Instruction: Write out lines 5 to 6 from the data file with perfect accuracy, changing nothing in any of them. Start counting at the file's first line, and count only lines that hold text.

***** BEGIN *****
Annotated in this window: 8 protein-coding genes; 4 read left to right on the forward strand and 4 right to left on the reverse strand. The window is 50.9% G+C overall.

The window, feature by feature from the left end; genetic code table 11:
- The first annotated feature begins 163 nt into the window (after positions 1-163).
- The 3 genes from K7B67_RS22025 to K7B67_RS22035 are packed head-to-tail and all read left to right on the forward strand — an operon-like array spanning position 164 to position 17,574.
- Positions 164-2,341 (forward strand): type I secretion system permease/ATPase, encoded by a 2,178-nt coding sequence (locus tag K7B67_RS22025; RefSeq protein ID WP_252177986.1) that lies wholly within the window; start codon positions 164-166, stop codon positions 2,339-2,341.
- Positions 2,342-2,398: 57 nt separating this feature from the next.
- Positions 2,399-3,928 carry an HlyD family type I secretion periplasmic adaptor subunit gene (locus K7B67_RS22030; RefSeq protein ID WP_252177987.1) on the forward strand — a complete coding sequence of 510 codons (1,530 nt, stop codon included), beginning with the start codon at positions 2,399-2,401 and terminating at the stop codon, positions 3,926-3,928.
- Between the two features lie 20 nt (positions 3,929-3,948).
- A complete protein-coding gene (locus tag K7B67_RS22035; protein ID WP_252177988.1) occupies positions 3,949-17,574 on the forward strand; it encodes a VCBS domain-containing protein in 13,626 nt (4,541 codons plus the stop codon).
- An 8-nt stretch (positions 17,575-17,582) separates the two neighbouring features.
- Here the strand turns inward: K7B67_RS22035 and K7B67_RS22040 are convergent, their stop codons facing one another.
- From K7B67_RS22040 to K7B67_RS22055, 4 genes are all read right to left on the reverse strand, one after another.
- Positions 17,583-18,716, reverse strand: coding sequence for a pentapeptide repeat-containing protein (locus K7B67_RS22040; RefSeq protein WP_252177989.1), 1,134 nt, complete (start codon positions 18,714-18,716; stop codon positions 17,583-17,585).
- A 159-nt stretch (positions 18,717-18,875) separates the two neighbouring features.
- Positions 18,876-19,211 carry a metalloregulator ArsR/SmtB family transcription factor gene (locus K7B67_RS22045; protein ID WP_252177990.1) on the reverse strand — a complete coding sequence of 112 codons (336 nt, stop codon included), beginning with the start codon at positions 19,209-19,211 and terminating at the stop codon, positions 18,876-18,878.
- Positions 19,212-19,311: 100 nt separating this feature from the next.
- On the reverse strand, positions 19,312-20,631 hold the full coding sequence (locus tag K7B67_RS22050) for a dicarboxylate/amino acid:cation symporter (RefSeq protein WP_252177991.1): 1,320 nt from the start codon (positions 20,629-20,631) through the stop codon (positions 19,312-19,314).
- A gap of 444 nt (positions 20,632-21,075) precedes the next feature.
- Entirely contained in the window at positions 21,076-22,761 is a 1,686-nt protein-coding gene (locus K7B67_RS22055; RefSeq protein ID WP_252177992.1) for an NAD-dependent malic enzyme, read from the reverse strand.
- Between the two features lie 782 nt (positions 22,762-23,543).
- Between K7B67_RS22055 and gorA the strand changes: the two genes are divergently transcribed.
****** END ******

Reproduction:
- Positions 164-2,341 (forward strand): type I secretion system permease/ATPase, encoded by a 2,178-nt coding sequence (locus tag K7B67_RS22025; RefSeq protein ID WP_252177986.1) that lies wholly within the window; start codon positions 164-166, stop codon positions 2,339-2,341.
- Positions 2,342-2,398: 57 nt separating this feature from the next.